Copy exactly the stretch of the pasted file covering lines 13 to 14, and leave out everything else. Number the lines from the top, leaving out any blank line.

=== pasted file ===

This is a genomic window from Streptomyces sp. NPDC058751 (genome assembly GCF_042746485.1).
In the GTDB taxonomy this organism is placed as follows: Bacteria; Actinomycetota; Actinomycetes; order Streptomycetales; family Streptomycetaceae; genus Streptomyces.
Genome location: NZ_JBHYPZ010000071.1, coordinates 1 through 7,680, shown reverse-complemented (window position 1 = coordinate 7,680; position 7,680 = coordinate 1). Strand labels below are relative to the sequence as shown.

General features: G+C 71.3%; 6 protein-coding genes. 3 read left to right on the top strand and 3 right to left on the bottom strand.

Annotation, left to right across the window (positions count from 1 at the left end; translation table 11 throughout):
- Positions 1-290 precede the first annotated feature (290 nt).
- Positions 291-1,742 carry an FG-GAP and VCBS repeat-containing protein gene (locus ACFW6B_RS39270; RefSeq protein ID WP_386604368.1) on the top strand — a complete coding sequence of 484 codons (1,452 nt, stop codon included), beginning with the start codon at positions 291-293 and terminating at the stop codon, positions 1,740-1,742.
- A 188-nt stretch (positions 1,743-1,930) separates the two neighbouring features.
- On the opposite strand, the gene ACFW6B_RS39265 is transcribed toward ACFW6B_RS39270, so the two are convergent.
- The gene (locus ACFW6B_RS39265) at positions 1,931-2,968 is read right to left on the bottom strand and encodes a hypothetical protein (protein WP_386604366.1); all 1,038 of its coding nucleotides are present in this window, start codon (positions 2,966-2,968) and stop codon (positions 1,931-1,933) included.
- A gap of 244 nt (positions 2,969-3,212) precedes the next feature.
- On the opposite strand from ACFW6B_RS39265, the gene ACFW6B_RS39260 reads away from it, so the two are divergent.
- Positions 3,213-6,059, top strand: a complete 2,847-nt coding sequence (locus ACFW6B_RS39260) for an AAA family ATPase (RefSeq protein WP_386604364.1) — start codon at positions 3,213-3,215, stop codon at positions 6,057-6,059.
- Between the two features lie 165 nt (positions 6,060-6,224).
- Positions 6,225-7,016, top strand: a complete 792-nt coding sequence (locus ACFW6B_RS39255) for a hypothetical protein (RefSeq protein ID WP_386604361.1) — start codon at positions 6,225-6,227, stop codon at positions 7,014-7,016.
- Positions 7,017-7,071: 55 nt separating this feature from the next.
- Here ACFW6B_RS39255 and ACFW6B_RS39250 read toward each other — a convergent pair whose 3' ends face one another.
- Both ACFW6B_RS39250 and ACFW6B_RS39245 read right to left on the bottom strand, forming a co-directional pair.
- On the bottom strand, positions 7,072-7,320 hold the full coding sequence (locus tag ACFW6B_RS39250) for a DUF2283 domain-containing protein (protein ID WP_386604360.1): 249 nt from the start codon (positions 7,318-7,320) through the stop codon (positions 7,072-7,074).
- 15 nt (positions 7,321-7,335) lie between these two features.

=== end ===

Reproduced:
- Positions 3,213-6,059, top strand: a complete 2,847-nt coding sequence (locus ACFW6B_RS39260) for an AAA family ATPase (RefSeq protein WP_386604364.1) — start codon at positions 3,213-3,215, stop codon at positions 6,057-6,059.
- Between the two features lie 165 nt (positions 6,060-6,224).